“Particularly for workers in the Greater New York City area, benefits from your employer to defray the cost of public transportation or other commuter costs are essential,” said Assemblymember Paulin.  “Preventing this unintended tax is the right thing to do for employees, for non-profit employers, and for the New Yorkers who rely on the vital work done by our not-for-profit sector.”

Pictured here:  Amy Paulin, Assemblymember, District 88, New York State Assembly.

Photo courtesy Office of Assemblymember Amy Paulin 

Editor's note: As a public service, MyhometownBronxville publishes articles from local institutions, officeholders, and individuals. MyhometownBronxville does not fact-check statements therein, and any opinions expressed therein do not necessarily reflect the thinking of its staff.


From the Mayor: Bronxville's Many Green Efforts of the Last Decade; Mary Liz Mulligan, Chair of Green Committee, Passes the Reins

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By Mary C. Marvin, Mayor of Bronxville Jun. 26, 2019:  Mary Liz Mulligan has stepped down after ten years of exemplary leadership and tireless effort as chair of our...

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Bronxville Overview

Bronxville is a quaint village (one square mile) located just 16 miles north of midtown Manhattan (roughly 30 minutes on the train) and has a population of approximately 6,500. It is known as a premier community with an excellent public school (K-12) and easy access to Manhattan. Bronxville offers many amenities including an attractive business district, a hospital (Lawrence Hospital), public paddle and tennis courts, fine dining at local restaurants, two private country clubs and a community library.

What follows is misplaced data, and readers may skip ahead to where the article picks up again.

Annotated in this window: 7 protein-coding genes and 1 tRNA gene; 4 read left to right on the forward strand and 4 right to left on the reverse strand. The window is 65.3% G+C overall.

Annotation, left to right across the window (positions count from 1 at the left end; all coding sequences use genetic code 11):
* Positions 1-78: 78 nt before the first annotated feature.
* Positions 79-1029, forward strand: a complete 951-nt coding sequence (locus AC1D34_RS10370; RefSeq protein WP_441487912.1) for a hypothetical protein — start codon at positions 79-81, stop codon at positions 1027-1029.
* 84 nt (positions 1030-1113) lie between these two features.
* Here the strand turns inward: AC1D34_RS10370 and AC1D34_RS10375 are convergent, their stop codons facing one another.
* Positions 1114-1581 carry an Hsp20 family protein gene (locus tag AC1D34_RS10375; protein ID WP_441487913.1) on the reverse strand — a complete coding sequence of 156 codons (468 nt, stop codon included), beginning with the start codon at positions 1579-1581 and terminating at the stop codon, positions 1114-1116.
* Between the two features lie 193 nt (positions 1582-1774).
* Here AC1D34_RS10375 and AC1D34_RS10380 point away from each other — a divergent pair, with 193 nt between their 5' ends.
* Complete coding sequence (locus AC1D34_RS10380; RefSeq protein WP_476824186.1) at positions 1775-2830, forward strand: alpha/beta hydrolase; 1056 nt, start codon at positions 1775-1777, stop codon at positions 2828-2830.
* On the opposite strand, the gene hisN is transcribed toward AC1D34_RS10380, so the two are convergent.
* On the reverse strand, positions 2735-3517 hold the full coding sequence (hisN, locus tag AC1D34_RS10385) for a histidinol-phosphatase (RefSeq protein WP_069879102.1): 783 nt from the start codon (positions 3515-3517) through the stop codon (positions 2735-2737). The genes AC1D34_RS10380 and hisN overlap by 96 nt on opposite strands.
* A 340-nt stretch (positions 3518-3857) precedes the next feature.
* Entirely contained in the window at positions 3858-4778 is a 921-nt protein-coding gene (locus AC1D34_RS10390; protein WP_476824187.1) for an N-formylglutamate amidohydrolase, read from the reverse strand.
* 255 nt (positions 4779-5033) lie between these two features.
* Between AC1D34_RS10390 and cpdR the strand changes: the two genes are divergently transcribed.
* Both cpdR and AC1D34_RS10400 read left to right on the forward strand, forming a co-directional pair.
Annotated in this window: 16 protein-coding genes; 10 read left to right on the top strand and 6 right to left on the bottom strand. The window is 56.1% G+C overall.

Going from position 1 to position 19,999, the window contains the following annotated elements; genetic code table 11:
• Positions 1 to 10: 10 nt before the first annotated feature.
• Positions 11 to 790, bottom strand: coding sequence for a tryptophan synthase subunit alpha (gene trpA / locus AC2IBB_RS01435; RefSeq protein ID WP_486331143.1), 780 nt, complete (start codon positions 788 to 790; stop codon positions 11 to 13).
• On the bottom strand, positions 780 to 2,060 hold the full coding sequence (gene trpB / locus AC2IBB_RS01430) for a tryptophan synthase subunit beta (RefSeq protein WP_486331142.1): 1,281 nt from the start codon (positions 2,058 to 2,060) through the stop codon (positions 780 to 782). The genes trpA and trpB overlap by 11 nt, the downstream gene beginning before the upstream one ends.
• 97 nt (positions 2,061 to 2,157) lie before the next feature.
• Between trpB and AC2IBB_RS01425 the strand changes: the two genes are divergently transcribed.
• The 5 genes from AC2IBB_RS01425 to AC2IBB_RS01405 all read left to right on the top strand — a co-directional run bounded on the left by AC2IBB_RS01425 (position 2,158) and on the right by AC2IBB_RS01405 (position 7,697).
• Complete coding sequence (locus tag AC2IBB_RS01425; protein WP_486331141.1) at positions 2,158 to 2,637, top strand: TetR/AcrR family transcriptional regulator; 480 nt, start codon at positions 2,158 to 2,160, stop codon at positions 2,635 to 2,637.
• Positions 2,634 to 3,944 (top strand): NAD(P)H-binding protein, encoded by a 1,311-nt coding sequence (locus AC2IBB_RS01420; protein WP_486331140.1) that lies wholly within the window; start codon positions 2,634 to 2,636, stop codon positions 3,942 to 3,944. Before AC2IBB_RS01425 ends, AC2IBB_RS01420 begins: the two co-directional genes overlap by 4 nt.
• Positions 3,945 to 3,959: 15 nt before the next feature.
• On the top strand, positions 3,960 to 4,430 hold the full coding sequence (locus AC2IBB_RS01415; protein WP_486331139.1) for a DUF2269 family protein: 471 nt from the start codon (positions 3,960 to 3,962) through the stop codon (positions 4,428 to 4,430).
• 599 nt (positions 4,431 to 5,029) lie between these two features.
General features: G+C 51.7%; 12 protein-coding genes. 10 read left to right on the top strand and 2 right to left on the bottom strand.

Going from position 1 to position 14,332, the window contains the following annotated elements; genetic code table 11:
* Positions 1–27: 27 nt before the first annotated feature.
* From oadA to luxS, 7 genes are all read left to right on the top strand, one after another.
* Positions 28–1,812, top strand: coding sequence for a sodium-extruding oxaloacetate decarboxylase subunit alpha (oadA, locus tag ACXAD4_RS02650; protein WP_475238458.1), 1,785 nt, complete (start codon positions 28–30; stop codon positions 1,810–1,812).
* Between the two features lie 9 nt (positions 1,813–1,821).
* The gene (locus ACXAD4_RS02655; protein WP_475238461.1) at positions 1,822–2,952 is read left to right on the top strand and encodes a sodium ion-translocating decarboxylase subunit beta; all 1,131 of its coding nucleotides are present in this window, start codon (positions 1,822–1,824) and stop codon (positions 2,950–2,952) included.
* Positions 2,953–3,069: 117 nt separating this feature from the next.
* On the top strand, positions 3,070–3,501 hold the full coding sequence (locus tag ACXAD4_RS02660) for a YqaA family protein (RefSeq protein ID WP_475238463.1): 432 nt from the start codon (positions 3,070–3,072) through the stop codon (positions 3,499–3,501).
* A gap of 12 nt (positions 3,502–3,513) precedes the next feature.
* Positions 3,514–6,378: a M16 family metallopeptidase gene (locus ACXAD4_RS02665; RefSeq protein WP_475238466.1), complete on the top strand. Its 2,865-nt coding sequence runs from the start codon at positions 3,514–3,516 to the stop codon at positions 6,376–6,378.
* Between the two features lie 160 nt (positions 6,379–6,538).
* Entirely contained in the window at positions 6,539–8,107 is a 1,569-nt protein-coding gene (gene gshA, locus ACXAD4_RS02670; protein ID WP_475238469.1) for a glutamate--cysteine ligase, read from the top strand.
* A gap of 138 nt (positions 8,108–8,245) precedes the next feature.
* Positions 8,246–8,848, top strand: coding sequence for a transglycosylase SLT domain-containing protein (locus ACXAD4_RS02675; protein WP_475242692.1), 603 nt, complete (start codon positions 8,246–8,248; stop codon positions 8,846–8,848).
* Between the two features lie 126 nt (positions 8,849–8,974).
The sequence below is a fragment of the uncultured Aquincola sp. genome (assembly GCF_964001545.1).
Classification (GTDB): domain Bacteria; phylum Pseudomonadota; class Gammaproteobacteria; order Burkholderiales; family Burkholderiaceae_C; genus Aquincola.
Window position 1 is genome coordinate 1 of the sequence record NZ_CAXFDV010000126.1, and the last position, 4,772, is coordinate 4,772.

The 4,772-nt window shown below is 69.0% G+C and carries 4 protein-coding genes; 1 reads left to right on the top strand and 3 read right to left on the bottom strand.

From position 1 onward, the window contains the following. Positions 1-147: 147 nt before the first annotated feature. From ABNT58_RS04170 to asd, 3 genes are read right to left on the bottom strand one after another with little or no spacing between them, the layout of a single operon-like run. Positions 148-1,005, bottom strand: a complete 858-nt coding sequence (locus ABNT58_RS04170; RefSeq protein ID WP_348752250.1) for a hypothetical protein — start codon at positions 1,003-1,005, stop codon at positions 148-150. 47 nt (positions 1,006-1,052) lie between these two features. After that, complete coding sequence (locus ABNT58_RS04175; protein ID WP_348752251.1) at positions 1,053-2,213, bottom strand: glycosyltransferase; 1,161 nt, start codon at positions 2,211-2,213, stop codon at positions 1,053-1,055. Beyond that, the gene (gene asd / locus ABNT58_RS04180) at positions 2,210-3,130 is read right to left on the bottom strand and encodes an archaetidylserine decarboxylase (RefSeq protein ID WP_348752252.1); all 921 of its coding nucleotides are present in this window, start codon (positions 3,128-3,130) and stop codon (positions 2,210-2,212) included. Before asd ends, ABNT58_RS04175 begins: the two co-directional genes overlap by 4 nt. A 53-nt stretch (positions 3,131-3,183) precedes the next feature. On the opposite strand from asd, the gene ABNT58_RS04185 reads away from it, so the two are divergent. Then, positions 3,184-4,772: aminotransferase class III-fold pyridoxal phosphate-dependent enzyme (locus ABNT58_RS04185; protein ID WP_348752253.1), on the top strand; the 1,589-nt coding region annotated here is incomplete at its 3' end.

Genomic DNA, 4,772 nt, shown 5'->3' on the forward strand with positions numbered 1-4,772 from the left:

While the earliest settlers of Bronxville date back to the first half of the 18th century, the history of the modern suburb of Bronxville began in 1890 when William Van Duzer Lawrence purchased a farm and commissioned the architect, William A. Bates, to design a planned community of houses for well-known artists and professionals that became a thriving art colony. This community, now called Lawrence Park, is listed on the National register of Historic Places and many of the homes still have artists’ studios. A neighborhood association within Lawrence Park called “The Hilltop Association” keeps this heritage alive with art shows and other events for neighbors.

Bronxville offers many charming neighborhoods as well as a variety of living options for residents including single family homes, town houses, cooperatives and condominiums. One of the chief benefits of living in “the village” is that your children can attend the Bronxville School.

The Bronxville postal zone (10708, known as “Bronxville PO”) includes the village of Bronxville as well as the Chester Heights section of Eastchester, parts of Tuckahoe and the Lawrence Park West, Cedar Knolls, Armour Villa and Longvale sections of Yonkers. Many of these areas have their own distinct character. For instance, the Armour Villa section has many historic homes and even has its own newsletter called “The Villa Voice” which reports on neighborhood news.